Likely no updates today; I'm on the road again -- with no assurance I'll get where I want to go. -- Constant Wader
Binyamin Appelbaum of the New York Times: "Congress is largely responsible for the incomplete recovery from the 2008 financial crisis, Ben S. Bernanke, the former Federal Reserve chairman, writes in a memoir published on Monday. Mr. Bernanke, who left in January 2014 after eight years as chairman, says the Fed’s response to the crisis was bold and effective but insufficient."
Cristina Marcos of the Hill: "Speaker John Boehner (R-Ohio) is postponing House GOP elections for majority leader and whip at the behest of conservatives. House Republicans had been scheduled to vote behind closed doors Thursday for the two positions, but will now just vote on electing a Speaker to replace Boehner at that time."
Michael Schmidt of the New York Times: "The inspector general for the Department of Homeland Security said on Monday that he had reopened an investigation into whether the Secret Service played a role in disclosing embarrassing information about a House committee chairman who had been critical of the agency. The inquiry will examine statements that the ’s director, Joseph P. Clancy, had made about when he knew that Representative Jason Chaffetz, Republican of Utah and chairman of the House Oversight and Government Reform Committee, had once applied to be a Secret Service agent but had been rejected, according to the inspector general, John Roth." ...
... CW: Good. Let's keep be reminded that Jason Chaffetz, who now aspires to be third in line to the presidency, could not get a job guarding the president or his pets. (In fairness, people get turned down for jobs all the time for reasons, quixotic or otherwise. Maybe the Secret Service thought Chaffetz was too smart to be a bodyguard. Or too old.)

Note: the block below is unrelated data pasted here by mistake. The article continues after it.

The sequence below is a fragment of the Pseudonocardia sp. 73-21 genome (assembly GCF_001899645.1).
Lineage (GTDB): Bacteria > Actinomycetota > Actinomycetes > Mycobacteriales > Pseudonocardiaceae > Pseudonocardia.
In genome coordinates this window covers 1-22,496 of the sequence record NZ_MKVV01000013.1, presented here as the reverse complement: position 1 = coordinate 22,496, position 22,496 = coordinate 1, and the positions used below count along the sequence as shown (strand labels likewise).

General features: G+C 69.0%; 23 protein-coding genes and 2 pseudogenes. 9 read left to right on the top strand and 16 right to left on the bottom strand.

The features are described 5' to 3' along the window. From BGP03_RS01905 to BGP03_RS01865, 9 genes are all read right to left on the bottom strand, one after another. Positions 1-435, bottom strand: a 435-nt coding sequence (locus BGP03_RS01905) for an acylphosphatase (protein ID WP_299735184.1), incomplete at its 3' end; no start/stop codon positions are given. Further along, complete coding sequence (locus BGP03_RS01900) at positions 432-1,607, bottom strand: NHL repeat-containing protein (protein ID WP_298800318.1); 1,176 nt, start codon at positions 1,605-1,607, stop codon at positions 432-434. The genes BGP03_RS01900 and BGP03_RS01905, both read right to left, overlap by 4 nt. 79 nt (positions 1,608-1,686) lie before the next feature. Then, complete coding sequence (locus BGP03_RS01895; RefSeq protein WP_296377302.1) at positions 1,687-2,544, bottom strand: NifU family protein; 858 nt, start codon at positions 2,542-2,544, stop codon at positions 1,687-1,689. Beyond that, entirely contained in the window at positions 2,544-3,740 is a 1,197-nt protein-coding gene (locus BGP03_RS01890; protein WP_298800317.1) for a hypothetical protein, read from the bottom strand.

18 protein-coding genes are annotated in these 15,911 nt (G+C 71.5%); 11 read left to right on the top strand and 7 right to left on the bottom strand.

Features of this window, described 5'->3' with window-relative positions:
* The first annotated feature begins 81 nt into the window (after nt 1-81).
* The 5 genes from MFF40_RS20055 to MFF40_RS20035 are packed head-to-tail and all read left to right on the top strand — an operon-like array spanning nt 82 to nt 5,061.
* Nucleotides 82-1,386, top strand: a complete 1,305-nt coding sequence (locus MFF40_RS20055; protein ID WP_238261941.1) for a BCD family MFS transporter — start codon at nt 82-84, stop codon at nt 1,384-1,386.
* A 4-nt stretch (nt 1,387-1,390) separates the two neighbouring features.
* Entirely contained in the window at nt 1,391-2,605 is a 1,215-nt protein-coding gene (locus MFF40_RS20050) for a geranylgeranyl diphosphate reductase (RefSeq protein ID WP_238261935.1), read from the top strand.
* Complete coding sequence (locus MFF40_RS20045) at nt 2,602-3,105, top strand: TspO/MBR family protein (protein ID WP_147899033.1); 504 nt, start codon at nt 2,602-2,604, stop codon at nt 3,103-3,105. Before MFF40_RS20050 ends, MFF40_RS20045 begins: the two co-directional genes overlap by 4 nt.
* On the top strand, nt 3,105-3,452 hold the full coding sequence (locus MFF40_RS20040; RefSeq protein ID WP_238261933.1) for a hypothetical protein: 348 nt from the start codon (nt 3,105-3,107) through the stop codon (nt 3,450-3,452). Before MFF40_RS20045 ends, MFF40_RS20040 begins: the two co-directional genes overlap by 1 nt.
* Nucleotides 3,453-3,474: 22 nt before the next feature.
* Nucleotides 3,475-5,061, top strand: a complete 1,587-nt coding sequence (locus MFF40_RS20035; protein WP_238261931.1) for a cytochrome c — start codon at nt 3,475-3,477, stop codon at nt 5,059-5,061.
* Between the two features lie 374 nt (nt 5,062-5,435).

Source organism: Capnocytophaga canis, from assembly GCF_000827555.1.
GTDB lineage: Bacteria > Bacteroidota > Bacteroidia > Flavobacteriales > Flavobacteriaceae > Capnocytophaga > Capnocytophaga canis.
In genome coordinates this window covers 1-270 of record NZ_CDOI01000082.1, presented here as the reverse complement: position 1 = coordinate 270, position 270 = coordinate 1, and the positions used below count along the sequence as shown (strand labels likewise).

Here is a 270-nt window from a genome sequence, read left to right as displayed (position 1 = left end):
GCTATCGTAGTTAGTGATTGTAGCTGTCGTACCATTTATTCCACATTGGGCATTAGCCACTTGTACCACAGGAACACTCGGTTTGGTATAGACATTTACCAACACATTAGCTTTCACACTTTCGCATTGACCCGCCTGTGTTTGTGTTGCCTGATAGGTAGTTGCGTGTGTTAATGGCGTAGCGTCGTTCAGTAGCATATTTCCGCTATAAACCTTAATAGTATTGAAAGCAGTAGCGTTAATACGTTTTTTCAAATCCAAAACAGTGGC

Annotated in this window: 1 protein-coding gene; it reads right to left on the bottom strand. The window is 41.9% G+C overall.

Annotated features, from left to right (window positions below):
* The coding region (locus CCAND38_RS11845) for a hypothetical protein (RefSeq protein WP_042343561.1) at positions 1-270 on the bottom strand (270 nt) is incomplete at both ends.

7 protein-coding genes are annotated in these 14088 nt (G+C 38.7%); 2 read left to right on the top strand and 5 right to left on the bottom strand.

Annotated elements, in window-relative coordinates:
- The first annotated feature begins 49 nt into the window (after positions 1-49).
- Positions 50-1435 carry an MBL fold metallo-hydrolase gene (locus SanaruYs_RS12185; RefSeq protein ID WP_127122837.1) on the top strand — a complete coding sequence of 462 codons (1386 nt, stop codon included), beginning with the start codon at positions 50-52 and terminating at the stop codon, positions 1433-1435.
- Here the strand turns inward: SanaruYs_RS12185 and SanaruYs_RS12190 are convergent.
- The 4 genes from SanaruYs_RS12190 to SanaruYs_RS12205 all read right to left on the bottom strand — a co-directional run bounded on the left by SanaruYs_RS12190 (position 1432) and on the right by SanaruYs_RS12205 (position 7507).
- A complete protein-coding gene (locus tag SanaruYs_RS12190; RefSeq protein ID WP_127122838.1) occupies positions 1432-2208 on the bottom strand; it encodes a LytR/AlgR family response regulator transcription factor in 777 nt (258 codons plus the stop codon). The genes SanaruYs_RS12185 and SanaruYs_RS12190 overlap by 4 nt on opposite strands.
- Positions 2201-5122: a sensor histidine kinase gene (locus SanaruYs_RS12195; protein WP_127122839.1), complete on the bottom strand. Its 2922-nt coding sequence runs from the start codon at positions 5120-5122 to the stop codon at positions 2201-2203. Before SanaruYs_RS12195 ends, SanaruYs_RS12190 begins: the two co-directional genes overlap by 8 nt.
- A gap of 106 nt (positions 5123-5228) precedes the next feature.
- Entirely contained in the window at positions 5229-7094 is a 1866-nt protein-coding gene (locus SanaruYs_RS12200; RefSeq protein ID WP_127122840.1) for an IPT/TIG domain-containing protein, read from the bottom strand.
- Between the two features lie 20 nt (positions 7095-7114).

Benghaaazi, Declassified. Paul Waldman: "Democrats on the Benghazi select committee are apparently fed up with the Republicans on the committee deciding that testimony is too sensitive to release, then leaking selective parts of it to journalists. So they took it upon themselves to release the testimony of former Hillary Clinton aide Cheryl Mills, with more presumably to come." Here's the letter from committee Democrats to Trey Gowdy, via Waldman, & it's a doozy.
Michael Shear of the New York Times: "President Obama will travel to Roseburg, Ore., on Friday to meet privately with the families of the people shot at a community college last week, the White House announced Monday." ...
... Suzy Khimm of the New Republic explains why individual state gun control laws cannot go far enough to ensure gun safety without federal laws to back up & coordinate them. ...
... AND then, There Are the Local Sheriffs. Here is "Sheriff Glenn Palmer, of Grant County, Oregon, tell[ing] the Oregon Senate judiciary committee that he will refuse to enforce new gun laws, namely the 'universal background check'/gun registry bill, SB941." Video. Palmer also called the gun control bill "borderline treasonous."
Adam Liptak of the New York Times: "The did not seem inclined on Monday to let a California woman injured in an Austrian train accident sue in American court." ...
... Paul Waldman: "The Supreme Court ... is poised to deliver conservatives a string of sweeping, consequential victories on issues covering a wide swath of American life.... While a couple of [the cases the Court will hear] may be in doubt, it’s entirely possible that by the time this term ends next June, the Court will have driven the final stake into affirmative action, struck a fatal blow against public-sector unions, enhanced Republican power in legislatures by reducing the representation of areas with large Hispanic populations, given a green light for Republican-run states to make abortions all but impossible to obtain, and undermined the ACA."